bathe, the man taking his ax and the woman her camote basket. While
bathing each one repeats a short formula, after which they are husband
and wife.


In case of divorce the mansiyanun, which is the same as the pansijanun
of the Nabaloi, is made. There is no spoken ritual, but a hog and
tapuy are furnished the people.

The engagement, marriage, and divorce ceremonies are similar throughout
Benguet, eastern Amburayan, and southern Lepanto.


The siling, or funeral ceremony, is celebrated in all Benguet Kankanay
towns, and, indeed, under various names, by the majority if not all
of the Igorot tribes.

Except in the case of infants or very small children the dead are not
buried immediately, but are put into a death chair around which funeral
rites are held. In the meantime animals belonging to the dead person
or his relatives are killed and eaten, while the burial is delayed.

The interval between the death and the burial varies according to the
wealth of the deceased, sometimes lasting for months in the case of
the very wealthy. Even when the health authorities force immediate
burial on account of danger from infectious diseases, the siling
continues just the same with a dummy corpse in the death chair.

Before anything is killed, the mambunong prays, asking that the food
eaten at the siling may not cause sickness. A female relative then
leans on the death chair and says the following:

"You are dead, ----. We are giving everything we can for your
siling. Do not come back for us, but let us live long."

After the siling ends the corpse is put into the coffin and buried
in the ground, or placed in a natural cave. The burial takes place
either in the afternoon, between sunset and dark, or in the morning
before the sun rises.


After a dead person has been buried, the people gather in his
yard. They get a vessel of water, and the mambunong puts grass in it
and sprinkles them, while saying the following:

    Wada, kano, san dua sin agi. Daeda Balitok un Obog. Nananakda
    ut napno san kabilibilig. Asida naatui san kayilianda. Natui
    payan inkapotda. Asida matapog nan kayipupugau at alanda san
    usay pingan ya lima ay tabon di pao, ut manpagasda. Manpagasda
    pay, kano, yan laton utay magay mamatui un daeda. Ingayan duiay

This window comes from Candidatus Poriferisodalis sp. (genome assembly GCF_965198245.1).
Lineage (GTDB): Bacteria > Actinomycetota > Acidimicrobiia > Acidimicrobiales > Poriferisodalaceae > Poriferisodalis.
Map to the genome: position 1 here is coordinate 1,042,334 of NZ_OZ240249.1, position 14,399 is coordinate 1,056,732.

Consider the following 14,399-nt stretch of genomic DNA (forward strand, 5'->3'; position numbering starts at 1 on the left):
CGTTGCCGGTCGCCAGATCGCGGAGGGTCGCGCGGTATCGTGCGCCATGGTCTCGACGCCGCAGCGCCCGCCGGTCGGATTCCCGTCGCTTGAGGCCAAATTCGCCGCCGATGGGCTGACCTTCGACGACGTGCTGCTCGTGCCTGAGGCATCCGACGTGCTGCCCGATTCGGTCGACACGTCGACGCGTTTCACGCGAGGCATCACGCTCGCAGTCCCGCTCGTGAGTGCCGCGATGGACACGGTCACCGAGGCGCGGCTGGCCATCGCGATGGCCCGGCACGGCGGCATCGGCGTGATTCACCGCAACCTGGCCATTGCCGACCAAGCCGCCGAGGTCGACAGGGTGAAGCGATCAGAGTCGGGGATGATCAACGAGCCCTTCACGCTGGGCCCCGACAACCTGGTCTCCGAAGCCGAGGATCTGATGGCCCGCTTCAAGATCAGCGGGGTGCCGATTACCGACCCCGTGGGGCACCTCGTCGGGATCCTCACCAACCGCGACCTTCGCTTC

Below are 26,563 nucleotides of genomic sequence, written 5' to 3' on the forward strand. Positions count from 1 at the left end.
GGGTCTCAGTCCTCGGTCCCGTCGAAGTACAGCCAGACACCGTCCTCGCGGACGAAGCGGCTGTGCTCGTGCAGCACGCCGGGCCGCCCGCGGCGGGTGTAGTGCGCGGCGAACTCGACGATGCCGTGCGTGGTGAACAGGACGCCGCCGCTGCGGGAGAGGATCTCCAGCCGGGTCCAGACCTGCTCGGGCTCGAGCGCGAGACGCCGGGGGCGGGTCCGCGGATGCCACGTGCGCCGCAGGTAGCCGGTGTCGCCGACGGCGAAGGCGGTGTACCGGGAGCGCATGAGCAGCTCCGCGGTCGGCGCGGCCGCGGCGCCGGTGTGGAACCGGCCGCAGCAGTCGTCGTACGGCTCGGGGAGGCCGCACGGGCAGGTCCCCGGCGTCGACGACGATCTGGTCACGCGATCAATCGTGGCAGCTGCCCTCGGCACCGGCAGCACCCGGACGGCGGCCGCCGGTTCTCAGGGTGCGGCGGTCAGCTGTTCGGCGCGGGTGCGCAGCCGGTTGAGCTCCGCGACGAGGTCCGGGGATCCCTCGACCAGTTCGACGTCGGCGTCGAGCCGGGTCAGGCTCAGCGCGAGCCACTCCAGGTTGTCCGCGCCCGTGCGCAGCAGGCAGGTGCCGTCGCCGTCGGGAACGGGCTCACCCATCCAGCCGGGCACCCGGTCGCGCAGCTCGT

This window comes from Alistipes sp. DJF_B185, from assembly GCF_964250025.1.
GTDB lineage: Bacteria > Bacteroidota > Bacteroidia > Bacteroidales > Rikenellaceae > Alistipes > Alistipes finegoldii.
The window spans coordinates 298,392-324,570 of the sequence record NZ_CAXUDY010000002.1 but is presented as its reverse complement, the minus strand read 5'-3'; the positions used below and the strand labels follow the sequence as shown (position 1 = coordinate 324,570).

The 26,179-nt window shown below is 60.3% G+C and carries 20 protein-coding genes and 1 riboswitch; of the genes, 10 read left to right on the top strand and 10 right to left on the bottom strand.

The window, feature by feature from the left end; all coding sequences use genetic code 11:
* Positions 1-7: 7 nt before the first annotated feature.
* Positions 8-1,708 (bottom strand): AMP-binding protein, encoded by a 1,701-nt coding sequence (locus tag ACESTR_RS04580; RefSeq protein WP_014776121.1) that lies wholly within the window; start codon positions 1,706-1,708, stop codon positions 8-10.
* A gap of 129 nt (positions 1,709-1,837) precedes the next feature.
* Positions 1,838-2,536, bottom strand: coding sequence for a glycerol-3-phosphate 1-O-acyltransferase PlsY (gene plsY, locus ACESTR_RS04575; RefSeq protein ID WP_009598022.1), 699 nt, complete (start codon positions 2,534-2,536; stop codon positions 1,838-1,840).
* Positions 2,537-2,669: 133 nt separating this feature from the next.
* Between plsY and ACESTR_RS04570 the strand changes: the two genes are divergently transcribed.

ya lida ut ipugasdasnan kayi ipuipugau ut sianan moada matui,
    maagum san ipugau ut manpagasna.

    There were two brothers. They were Balitok and Obog. They had
    children, and the mountains fell. Then their neighbors died. When
    they died they buried them. Then the people gathered together,
    and took one plate and five leaves of cogon grass and made a
    ceremony. They made the ceremony then so that none of them would
    die. Then they handed it down to the people so that when there were
    deaths, the people would gather together and perform the ceremony.

The pugas corresponds to the Nabaloi okat.


The kiad is a ceremony celebrated by the Kankanay of Kapangan and
Kibungan to cure sickness inflicted upon the wealthy by the souls of
their dead relatives.

A carabao, a cow, or a horse may be killed when the kiad is celebrated.

The people first take a jar of tapuy to the grave of that dead
relative of the sick person who is indicated by the anap as having
caused the sickness. A hole is made in the grave, and the mambunong
prays as follows:

    Amud, omalika ta yaanaka si noang, gale; ya maninommi tapuy.

    Soul of dead relative, come because you are given a carabao,
    a blanket; and we will drink tapuy.

The blanket is put into the grave, after which the people go to the
house of the sick person. They tie the animal to be killed, and give
the rope to the mambunong. He then prays as follows, while holding
the rope:

    Ud niman nay yaanakka si noang, ut masaoan di sakitna.

    Now I am giving you a carabao, and may the sickness be cured.